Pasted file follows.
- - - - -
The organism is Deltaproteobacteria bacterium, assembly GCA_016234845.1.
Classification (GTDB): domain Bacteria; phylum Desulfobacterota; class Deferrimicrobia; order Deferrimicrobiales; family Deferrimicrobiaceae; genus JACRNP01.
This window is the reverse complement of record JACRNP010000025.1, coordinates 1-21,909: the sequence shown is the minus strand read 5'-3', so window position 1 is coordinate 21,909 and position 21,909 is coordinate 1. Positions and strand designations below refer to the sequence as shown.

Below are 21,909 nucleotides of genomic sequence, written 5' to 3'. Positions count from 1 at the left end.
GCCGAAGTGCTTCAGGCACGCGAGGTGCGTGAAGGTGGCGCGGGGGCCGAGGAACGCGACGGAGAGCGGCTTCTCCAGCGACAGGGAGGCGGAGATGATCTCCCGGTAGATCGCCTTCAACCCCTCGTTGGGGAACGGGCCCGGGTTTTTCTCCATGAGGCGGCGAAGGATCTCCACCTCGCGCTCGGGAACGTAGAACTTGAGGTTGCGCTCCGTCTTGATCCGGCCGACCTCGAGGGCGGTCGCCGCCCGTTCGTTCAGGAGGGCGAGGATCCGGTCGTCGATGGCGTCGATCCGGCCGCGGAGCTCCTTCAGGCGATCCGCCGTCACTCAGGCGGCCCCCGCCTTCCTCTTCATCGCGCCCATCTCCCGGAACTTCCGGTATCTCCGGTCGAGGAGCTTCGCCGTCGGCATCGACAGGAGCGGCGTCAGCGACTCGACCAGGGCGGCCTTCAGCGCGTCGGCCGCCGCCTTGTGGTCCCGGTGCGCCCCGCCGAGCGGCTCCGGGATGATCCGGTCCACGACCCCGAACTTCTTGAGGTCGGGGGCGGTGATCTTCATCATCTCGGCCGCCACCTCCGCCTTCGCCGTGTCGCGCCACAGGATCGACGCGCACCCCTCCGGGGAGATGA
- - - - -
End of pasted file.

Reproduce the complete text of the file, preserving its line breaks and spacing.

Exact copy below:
The organism is Deltaproteobacteria bacterium, assembly GCA_016234845.1.
Classification (GTDB): domain Bacteria; phylum Desulfobacterota; class Deferrimicrobia; order Deferrimicrobiales; family Deferrimicrobiaceae; genus JACRNP01.
This window is the reverse complement of record JACRNP010000025.1, coordinates 1-21,909: the sequence shown is the minus strand read 5'-3', so window position 1 is coordinate 21,909 and position 21,909 is coordinate 1. Positions and strand designations below refer to the sequence as shown.

Below are 21,909 nucleotides of genomic sequence, written 5' to 3'. Positions count from 1 at the left end.
GCCGAAGTGCTTCAGGCACGCGAGGTGCGTGAAGGTGGCGCGGGGGCCGAGGAACGCGACGGAGAGCGGCTTCTCCAGCGACAGGGAGGCGGAGATGATCTCCCGGTAGATCGCCTTCAACCCCTCGTTGGGGAACGGGCCCGGGTTTTTCTCCATGAGGCGGCGAAGGATCTCCACCTCGCGCTCGGGAACGTAGAACTTGAGGTTGCGCTCCGTCTTGATCCGGCCGACCTCGAGGGCGGTCGCCGCCCGTTCGTTCAGGAGGGCGAGGATCCGGTCGTCGATGGCGTCGATCCGGCCGCGGAGCTCCTTCAGGCGATCCGCCGTCACTCAGGCGGCCCCCGCCTTCCTCTTCATCGCGCCCATCTCCCGGAACTTCCGGTATCTCCGGTCGAGGAGCTTCGCCGTCGGCATCGACAGGAGCGGCGTCAGCGACTCGACCAGGGCGGCCTTCAGCGCGTCGGCCGCCGCCTTGTGGTCCCGGTGCGCCCCGCCGAGCGGCTCCGGGATGATCCGGTCCACGACCCCGAACTTCTTGAGGTCGGGGGCGGTGATCTTCATCATCTCGGCCGCCACCTCCGCCTTCGCCGTGTCGCGCCACAGGATCGACGCGCACCCCTCCGGGGAGATGA